Why India has to red flag the child abuse, now

India. Home to things that wow the world: heritage sites, culture, cuisine. India. Home to the biggest number of sexually abused children.

The world might have 50 shades of grey and otherwise, but the two shades that India shows is far scarier than anything else. While on one hand we say that children are our future generations and we try to lure them to school offering meals and other freebies, on the other, we watch and listen helplessly as everyday, close to eight of our ‘future generation’ is subject to sexual abuse.

Where did I get these staggering numbers from? Take a look at this:

A statement released by Louis-Georges Arsenault, UNICEF Representative to India states, “It is alarming that too many of these cases are children. One in three rape victims is a child. More than 7,200 children including infants are raped every year; experts believe that many more cases go unreported. Given the stigma attached to rapes, especially when it comes to children, this is most likely only the tip of the iceberg.”

So, what are the causes, really?

Being unaware

We don’t need these numbers to tell us this tragic story. Children are the most vulnerable ones when it comes to being a sexual predator’s prey. First, they are not even aware that their modesty is being violated. This makes it easier for the wrongdoer to get away. In India, sex education is a taboo.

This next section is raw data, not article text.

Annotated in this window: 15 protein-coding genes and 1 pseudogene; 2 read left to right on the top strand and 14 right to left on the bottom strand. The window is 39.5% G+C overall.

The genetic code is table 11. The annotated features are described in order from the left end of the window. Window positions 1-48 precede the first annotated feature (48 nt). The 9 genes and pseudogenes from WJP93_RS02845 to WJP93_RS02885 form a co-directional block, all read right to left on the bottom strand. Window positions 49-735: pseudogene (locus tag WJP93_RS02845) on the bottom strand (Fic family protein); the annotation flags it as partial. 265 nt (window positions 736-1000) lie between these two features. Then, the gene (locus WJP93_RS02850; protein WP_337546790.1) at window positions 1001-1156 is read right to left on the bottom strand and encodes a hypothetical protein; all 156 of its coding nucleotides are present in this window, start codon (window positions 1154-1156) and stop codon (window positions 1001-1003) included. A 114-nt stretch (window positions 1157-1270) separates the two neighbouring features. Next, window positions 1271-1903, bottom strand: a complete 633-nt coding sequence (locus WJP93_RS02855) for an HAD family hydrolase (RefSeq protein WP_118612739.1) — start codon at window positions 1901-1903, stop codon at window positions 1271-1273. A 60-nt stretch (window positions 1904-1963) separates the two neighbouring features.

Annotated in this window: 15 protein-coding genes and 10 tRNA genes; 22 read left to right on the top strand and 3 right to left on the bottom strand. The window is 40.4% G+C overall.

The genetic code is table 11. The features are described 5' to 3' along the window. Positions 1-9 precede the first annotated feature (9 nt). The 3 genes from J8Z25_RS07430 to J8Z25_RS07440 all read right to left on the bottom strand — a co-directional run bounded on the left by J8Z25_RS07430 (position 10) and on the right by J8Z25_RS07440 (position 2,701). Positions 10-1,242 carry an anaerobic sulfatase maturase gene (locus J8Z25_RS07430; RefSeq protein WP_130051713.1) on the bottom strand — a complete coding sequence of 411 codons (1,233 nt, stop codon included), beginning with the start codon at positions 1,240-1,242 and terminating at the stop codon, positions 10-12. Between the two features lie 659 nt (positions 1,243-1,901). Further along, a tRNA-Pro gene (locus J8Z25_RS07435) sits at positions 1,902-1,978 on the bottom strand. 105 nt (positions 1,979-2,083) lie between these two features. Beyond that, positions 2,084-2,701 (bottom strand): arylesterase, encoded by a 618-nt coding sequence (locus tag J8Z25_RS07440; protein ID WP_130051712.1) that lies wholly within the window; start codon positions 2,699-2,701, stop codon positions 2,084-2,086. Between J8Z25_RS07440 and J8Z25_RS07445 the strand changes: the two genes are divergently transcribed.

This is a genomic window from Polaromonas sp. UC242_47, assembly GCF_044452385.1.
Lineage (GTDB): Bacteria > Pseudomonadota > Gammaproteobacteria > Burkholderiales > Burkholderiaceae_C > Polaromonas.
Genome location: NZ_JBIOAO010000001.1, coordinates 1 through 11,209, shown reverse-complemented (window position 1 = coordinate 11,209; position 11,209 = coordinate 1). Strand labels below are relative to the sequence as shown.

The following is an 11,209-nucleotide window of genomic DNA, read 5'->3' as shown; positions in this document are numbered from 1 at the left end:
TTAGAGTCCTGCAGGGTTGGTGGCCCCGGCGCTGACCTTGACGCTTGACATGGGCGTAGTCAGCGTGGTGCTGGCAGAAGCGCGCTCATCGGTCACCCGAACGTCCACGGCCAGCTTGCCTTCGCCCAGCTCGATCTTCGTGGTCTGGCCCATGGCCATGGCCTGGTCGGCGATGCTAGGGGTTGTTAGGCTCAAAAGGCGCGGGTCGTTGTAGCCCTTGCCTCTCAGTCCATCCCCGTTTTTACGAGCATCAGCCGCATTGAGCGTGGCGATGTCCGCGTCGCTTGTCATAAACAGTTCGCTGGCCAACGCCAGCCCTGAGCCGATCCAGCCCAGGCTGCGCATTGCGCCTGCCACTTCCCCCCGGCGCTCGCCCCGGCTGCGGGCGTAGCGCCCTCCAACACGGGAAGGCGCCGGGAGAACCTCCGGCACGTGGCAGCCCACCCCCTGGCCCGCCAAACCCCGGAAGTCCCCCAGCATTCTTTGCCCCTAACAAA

In the US, little children, especially girls, are taught that no one is supposed to touch them or fondle them when they are alone. When my sister’s daughter had gone to the doctor for a check-up, the 8-year-old refused to allow the doctor to examine her tummy. She said, “My teacher has said if someone tries to touch you, raise an alarm. Only allow if your mommie says so.”

Scare them

Second, even if the children realise that something is amiss, it’s very easy to scare them and threaten them. They’re scared to give into silence. Sometimes, they’re told that they’re special and what the sexual act actually means is pure affection that’s only given to them because they’re loved. Uncles and cousins all use these sweet talks to lure kids into obliging them and of course, keeping quiet.

Shame, shame

Another very critical issue that we grapple with is the fact that in India, more than the criminal, it’s the victim of sexual abuse who is treated as an outcast, as a shame. To escape this ‘shame’, many parents hold back their complaints, and very few such cases actually come into light.

When it’s children, they feel that such a blotch will just ruin their future, so, they prefer to bury it and move on. Most often, complaints like ‘that person tried to touch me’ are met with ‘ok, don’t go near him/her’.

It’s no surprise then, that India tops the list when it comes to children being sexually abused. To make sure we are better known for the good things than the bad.

A ready reckoner for parents and elders:

  • Teach your child a thing or two about sexual abuse. A few awkward moments with your kid are better than an experience that’ll mar their lives and yours.
  • Tell your children clearly that no one, not even the closest of relatives are allowed to touch them inappropriately.
  • Keep a close watch on how your children are behaving. If you notice anything unusual, coax them into confiding in you.
  • Also check if your children mention about some ‘favourite’ relative. Many-a-times, these could be potential predators, so watch out.
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